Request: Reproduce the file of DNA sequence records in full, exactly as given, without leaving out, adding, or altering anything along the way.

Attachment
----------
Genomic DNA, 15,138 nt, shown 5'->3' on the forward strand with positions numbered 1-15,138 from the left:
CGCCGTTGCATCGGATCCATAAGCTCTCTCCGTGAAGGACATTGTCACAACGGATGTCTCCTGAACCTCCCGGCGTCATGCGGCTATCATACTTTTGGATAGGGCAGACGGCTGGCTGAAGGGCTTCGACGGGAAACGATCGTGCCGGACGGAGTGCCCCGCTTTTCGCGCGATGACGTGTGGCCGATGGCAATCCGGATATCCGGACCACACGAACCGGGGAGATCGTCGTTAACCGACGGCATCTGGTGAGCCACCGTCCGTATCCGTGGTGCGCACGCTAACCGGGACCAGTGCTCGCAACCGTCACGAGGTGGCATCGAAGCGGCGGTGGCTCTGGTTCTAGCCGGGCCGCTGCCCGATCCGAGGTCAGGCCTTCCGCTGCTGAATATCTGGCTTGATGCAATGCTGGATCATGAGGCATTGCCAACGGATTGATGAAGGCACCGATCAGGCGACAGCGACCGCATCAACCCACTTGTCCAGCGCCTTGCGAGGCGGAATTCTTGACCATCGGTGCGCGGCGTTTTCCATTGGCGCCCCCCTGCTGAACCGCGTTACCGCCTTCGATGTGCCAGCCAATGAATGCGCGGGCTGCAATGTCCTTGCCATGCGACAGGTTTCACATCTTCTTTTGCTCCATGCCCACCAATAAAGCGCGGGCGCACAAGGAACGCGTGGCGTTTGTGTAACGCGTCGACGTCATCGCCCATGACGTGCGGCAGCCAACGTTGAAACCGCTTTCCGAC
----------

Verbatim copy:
Genomic DNA, 15,138 nt, shown 5'->3' on the forward strand with positions numbered 1-15,138 from the left:
CGCCGTTGCATCGGATCCATAAGCTCTCTCCGTGAAGGACATTGTCACAACGGATGTCTCCTGAACCTCCCGGCGTCATGCGGCTATCATACTTTTGGATAGGGCAGACGGCTGGCTGAAGGGCTTCGACGGGAAACGATCGTGCCGGACGGAGTGCCCCGCTTTTCGCGCGATGACGTGTGGCCGATGGCAATCCGGATATCCGGACCACACGAACCGGGGAGATCGTCGTTAACCGACGGCATCTGGTGAGCCACCGTCCGTATCCGTGGTGCGCACGCTAACCGGGACCAGTGCTCGCAACCGTCACGAGGTGGCATCGAAGCGGCGGTGGCTCTGGTTCTAGCCGGGCCGCTGCCCGATCCGAGGTCAGGCCTTCCGCTGCTGAATATCTGGCTTGATGCAATGCTGGATCATGAGGCATTGCCAACGGATTGATGAAGGCACCGATCAGGCGACAGCGACCGCATCAACCCACTTGTCCAGCGCCTTGCGAGGCGGAATTCTTGACCATCGGTGCGCGGCGTTTTCCATTGGCGCCCCCCTGCTGAACCGCGTTACCGCCTTCGATGTGCCAGCCAATGAATGCGCGGGCTGCAATGTCCTTGCCATGCGACAGGTTTCACATCTTCTTTTGCTCCATGCCCACCAATAAAGCGCGGGCGCACAAGGAACGCGTGGCGTTTGTGTAACGCGTCGACGTCATCGCCCATGACGTGCGGCAGCCAACGTTGAAACCGCTTTCCGAC